Movie Review: A fable of fascism from Civil War era Spain, “The Bastards’ Fig Tree”


With Europe and America flirting with fascism in ways we haven’t seen since the McCarthy Era, here’s a sour and generally unsatisfying parable set in the Spanish Civil War to remind us of how these things go down and how quickly their lessons are forgotten.

Ana Murugarren’s Spanish film, “The Bastards’ Fig Tree,” based on a Ramon Pinilla novel, is about a members of a fascist murder squad so shaken by a child who watched him kill his parents that he becomes a hermit and nurtures the fig tree the boy planted over their graves — for decades.

The promise of that title, of a modern man becoming a hermit to spare himself the revenge of a child who will grow up determined to avenge his family, is one of poignant reflection, repentance and maybe a hint of whimsy.

But it’s hard to lighten the tone after we’ve watched Rogelio, played with a guilty grimace and a twinkle by Karra Elejalde of “Timecrimes,” dispatch multiple “Reds” in the brutal late-night murder missions Franco’s Falangists carried out against teachers, activists or anybody else fingered by a snitch whose motives were never questioned.

Rogelio wasn’t an officer, he was just one of the trigger-men. The rich hidalgo in charge (Mikel Losada) did the driving. And sniveling Ermo (Carlos Areces) was the snitch, who denounced anybody whose land or house he coveted.

Don Pedro Alberto may declare, “We don’t kill kids, and that’s that,” (in Spanish, with English subtitles) sparing the little boy (Marcos Balgañón Santamaría). But Rogelio knows knows better. He insists they shoot the child as well.

“You’re going to kill me…in six years, when you turn 16, aren’t you?” Rogelio demands of the child. “Have you chosen a method?”

The boy just fixes him with a “Danny doesn’t live here Mrs. Torrence” stare — hate and accusation incarnate.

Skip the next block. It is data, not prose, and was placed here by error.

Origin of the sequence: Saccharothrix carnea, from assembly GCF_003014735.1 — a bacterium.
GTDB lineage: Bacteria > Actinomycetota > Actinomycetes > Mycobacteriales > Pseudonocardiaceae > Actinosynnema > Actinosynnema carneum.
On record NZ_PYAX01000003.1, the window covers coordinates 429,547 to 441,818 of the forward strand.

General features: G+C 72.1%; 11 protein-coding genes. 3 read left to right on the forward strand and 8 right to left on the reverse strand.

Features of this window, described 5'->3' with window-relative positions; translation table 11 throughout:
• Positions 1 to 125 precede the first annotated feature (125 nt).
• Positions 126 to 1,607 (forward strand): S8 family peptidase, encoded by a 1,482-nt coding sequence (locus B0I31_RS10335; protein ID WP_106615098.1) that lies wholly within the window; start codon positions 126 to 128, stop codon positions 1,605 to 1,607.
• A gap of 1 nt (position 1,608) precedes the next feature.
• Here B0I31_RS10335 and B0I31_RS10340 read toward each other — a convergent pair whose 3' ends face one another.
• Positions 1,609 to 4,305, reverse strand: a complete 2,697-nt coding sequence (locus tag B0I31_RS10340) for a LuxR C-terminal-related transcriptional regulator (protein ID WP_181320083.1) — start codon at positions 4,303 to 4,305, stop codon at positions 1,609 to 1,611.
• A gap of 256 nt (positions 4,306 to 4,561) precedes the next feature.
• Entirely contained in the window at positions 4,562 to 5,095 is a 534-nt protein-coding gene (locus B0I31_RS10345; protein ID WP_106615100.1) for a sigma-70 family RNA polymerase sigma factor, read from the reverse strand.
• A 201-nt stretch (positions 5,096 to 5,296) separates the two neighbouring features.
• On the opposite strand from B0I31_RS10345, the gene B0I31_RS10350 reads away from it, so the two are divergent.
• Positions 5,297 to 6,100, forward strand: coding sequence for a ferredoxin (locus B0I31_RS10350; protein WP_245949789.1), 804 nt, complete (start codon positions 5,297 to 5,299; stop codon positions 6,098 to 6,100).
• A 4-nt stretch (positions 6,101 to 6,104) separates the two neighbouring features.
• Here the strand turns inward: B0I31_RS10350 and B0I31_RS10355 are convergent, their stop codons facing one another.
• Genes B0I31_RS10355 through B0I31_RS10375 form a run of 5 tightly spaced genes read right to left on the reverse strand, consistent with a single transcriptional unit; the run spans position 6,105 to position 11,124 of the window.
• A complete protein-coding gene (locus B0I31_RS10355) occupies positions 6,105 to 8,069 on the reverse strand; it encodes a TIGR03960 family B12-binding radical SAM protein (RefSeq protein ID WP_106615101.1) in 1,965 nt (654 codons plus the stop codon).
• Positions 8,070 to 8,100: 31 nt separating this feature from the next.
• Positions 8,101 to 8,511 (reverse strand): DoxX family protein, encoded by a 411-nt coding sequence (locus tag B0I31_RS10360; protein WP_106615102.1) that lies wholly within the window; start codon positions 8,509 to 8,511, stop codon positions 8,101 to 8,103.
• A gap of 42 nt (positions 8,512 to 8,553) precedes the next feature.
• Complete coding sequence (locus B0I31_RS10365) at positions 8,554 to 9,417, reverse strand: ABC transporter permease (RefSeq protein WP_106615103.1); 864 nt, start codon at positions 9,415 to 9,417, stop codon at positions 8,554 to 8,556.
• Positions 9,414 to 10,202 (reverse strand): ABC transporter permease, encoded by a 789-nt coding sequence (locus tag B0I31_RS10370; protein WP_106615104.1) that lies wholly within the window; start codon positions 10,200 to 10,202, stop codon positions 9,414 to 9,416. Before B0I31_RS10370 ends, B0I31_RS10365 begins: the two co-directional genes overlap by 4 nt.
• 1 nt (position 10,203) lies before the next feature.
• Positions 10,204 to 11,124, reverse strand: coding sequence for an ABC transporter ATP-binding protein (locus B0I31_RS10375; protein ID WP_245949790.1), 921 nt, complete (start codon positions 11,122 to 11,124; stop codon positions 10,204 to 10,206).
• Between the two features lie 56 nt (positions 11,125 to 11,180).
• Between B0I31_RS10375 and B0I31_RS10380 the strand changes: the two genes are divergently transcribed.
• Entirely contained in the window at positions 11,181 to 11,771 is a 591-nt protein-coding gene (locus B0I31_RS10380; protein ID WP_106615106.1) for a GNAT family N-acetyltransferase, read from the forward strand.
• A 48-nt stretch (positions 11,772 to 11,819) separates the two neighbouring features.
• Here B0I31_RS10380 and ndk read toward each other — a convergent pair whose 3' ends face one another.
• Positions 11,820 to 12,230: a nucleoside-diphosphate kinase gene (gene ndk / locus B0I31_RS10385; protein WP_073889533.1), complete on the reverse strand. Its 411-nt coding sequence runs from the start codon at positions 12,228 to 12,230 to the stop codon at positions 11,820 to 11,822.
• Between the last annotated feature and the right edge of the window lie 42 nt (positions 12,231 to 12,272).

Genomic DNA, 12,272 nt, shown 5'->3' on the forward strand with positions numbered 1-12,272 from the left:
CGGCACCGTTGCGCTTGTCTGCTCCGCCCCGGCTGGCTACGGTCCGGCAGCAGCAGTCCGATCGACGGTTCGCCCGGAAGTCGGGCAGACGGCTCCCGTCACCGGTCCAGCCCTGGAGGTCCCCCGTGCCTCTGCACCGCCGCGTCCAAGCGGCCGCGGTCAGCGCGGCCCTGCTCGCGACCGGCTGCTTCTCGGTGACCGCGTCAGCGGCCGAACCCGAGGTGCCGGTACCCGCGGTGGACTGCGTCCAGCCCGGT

When the right wing hit squad took his brother and father, he slipped out after them. When they gunned them down in the rain, he watched. And when they left, the ten year-old spent all night digging their graves. He planted a fig sapling there to remember them.


Rogelio isn’t exactly wracked by guilt and doesn’t show a great deal of fear. But he takes the implicit threat in the child seriously. It’s the wife of the newly-converted (insincere) Falangist mayor, Cipriana (Pepa Aniorte of “Volver”) who gets in his head. She’s sure he’s had a graveside conversion.

“Our Lady spoke to you tonight?”

No, she didn’t. No, he hasn’t repented. No, the kid isn’t speaking. So Rogelio fixates on that damned tree, which cows or wildlife might munch to death and Ermo is anxious to pull up. He takes on the job of ensuring it gets watered and becomes round-the-clock guardian of a fig sapling in a remote field outside of Getxo, Bilbao.

He abandons his murderous duty, but not his Make Spain Great Again hat, uniform or pistol.

He’s entirely too profane and trigge- happy to admit it, but Cipriana knows.

“You’re a hermit paying for your sins!”

Murugarren, an editor turned writer-director, finally hits on a tone that suits this dark but potentially comic subject in the ensuing decades of the story, as Rogelio becomes a famous “tourist attraction” hermit, adopted by the town but keeping the dark secret of why he’s really guarding this fig tree.

His beard grows, the kid leaves home to go to seminary (at Rogelio’s desperate, self-serving insistence) and festivals and fairs are thrown on his hermitage, this plot of land with the fig tree and two ugly reminders of Spain’s past hidden beneath it. Pilgrims seek “miracles” at the hands of this cynical assassin, who never really reforms.

There are many places she could have taken this story of guilt, redemption, the lack of remorse of the “winners” and the short memories of everybody else. Perhaps they were all too conventional for the novel and the script she wrote from it.

What all concerned wound up with was a parable without a righteous payoff, a frustrating film that seems more aimless than it rightfully is, that plays darker than it wants to be.

As Rogelio takes on the hermit’s rags, he almost grasps the search for truth that comes with the job. Questioning a priest is as close as “The Bastards’ Fig Tree” (“La higuera de los bastardos”) comes to delivering a moral to the story.
“What do priests do when they get the urge to kill?”
The priest answers, “Cause a war so others kill for you.”

Mururgarren has made a “Belle Epoque” for time too dark to support it, a grim grasp at whimsy that isn’t there and probably not the fable about fascism that Western Civilization needs or even wants to see right now.


MPAA Rating: unrated, graphic violence, nudity, sexual situations, profanity

Cast: Karra Elejalde, Pepa Aniorte, Carlos Areces, Mikel Losada, Andrés Herrera

Credits: Written and directed by Ana Murugarren, based on a Ramon Pinilla novel. A Dark Star release.

Running time: 1:43

Marcos Balgañón Santamaría

About Roger Moore

Movie Critic, formerly with McClatchy-Tribune News Service, Orlando Sentinel, published in Spin Magazine, The World and now published here, Orlando Magazine, Autoweek Magazine
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